David Helfand – Columbia University
Each class will be presented from 7:00 – 8:30 PM EDT
Part 1 – November 9th
Part 2 – November 16th
If the Sun were the size of an orange in my local New York market, the Earth would be a grain of sand 15 feet away, circling it once per year at the speed 3 inches per day. The nearest star would be a similar orange — in Minneapolis; it has orbiting sand grains too. And there’s 300 billion other stars whizzing around in our little island galaxy we call the Milky Way, which is one of half a trillion other galaxies of stars in the observable Universe. What is remarkable is how much we know about all these stars and galaxies by observing from our little grain of sand. We know their sizes and masses, what they are made of, how they are born, live out their lives, and die. In day 1, we’ll compress 13.8 billion years into an hour or so, and take a tour of all we know about the Universe.
Having recovered from that adventure, Day 2 will be even more remarkable — we’ll explore all we don’t know. This turns out to be a mere 96% of the stuff from which the Universe is made. We’ll visit black holes, the source of gravitational waves, dark matter (which outweighs the stuff we are made of sevenfold), and dark energy which dominates all of spacetime: here, there, and everywhere, the past, the present, and the future.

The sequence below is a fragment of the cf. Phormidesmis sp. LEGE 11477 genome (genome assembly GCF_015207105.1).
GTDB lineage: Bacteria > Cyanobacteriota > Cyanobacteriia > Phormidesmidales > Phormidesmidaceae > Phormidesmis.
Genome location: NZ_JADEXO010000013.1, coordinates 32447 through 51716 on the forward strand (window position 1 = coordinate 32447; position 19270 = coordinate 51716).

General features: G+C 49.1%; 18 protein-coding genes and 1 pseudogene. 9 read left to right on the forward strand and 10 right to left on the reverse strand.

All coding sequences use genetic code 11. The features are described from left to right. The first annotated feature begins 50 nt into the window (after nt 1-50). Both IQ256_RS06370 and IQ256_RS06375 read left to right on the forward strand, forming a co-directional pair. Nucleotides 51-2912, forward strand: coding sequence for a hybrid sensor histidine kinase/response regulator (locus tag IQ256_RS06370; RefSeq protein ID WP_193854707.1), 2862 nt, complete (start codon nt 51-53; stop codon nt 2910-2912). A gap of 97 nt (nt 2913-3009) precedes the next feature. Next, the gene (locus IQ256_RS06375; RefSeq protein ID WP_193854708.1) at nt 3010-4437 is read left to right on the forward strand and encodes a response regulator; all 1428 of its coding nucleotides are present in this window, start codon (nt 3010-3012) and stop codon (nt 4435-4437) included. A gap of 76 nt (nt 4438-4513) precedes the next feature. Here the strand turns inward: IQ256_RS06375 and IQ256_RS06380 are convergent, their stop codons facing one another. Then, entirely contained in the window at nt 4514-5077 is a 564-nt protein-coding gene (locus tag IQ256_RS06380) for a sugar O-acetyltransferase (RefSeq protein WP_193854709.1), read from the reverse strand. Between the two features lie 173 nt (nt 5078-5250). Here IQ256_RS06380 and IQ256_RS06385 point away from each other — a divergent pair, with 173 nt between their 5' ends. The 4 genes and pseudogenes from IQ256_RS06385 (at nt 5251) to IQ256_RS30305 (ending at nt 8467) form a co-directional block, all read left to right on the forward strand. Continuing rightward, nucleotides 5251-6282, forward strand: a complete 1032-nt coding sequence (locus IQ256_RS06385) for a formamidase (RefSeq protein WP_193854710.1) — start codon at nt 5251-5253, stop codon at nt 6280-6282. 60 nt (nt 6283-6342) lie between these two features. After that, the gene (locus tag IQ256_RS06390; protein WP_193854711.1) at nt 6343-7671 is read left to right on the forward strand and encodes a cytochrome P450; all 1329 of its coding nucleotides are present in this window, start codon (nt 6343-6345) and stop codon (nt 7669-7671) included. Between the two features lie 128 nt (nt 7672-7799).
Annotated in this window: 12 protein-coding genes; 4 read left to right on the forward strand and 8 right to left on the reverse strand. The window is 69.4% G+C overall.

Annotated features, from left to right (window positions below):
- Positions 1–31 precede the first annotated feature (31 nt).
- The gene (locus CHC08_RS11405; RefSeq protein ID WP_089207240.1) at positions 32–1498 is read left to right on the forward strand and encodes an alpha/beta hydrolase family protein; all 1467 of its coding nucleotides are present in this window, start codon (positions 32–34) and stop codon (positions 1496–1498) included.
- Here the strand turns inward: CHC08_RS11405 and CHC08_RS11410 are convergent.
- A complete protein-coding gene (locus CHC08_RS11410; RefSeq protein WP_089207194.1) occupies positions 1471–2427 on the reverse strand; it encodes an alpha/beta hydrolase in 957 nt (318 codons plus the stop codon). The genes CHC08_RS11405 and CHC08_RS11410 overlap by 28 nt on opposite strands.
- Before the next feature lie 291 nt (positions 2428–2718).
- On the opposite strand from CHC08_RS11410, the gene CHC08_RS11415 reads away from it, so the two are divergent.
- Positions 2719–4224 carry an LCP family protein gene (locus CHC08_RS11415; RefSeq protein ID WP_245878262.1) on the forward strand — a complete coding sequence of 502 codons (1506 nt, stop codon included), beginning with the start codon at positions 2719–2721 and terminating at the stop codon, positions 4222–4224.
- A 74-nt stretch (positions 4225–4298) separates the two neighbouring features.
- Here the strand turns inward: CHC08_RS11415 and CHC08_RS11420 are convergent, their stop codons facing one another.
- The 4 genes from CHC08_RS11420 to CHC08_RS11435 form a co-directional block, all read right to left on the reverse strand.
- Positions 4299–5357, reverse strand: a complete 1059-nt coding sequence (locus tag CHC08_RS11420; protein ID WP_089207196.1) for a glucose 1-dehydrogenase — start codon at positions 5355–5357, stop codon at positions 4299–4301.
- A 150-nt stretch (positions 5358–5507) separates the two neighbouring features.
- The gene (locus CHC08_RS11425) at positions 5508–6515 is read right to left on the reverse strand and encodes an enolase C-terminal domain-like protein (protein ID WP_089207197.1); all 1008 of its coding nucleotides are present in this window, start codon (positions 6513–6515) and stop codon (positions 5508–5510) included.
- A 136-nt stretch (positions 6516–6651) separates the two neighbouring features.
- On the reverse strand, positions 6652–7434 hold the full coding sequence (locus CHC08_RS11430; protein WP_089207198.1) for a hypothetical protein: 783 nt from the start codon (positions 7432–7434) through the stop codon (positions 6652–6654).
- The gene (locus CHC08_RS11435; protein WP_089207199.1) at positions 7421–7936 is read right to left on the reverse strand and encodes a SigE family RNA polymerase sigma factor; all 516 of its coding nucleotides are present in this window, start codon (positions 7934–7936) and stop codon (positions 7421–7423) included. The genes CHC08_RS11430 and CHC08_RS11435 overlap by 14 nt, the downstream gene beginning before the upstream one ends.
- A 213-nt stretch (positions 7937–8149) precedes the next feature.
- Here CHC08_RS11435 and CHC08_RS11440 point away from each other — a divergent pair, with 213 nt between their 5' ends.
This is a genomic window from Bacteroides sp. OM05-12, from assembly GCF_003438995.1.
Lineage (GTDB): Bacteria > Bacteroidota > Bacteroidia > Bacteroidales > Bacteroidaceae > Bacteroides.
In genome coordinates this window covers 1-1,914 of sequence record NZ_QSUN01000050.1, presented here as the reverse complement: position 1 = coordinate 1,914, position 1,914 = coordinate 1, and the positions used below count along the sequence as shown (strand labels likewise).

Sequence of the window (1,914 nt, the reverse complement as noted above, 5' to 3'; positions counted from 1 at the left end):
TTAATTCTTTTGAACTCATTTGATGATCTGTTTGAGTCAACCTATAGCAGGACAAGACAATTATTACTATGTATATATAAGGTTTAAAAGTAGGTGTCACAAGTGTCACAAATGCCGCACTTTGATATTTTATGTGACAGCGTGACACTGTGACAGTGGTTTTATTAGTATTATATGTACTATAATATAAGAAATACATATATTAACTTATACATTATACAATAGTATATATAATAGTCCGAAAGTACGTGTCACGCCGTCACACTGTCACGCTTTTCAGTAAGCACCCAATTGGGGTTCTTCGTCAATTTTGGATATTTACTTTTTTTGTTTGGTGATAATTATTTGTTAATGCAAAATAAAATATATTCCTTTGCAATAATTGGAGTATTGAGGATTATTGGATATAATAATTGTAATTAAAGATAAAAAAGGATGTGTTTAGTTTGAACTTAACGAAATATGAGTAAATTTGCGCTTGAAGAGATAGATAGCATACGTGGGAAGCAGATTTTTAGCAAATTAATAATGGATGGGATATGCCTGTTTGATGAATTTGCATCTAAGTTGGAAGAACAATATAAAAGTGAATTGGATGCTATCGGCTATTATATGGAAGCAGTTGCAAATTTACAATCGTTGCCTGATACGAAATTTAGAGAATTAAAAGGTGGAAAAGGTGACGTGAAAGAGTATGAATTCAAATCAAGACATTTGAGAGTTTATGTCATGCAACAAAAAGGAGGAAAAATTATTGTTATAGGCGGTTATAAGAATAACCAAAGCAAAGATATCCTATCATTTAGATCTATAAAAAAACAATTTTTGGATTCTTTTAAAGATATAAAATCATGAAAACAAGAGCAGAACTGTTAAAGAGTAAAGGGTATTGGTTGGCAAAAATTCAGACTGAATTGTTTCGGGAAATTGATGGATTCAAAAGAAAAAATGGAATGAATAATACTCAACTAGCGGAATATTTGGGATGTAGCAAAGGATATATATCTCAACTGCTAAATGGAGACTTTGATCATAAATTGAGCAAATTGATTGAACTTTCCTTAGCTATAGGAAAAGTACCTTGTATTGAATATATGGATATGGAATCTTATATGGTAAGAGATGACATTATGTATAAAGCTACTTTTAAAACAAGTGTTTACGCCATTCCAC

David Helfand has been a Professor of Astronomy at Columbia University for over 40 years, where he has served as chair of the Department. He is also the former President of the American Astronomical Society and of Quest University Canada. Professor Helfand has received the Columbia Presidential Teaching Award and the Great Teacher Award from the Society of Columbia Graduates. He is the author of “A Survival Guide to the Misinformation Age.”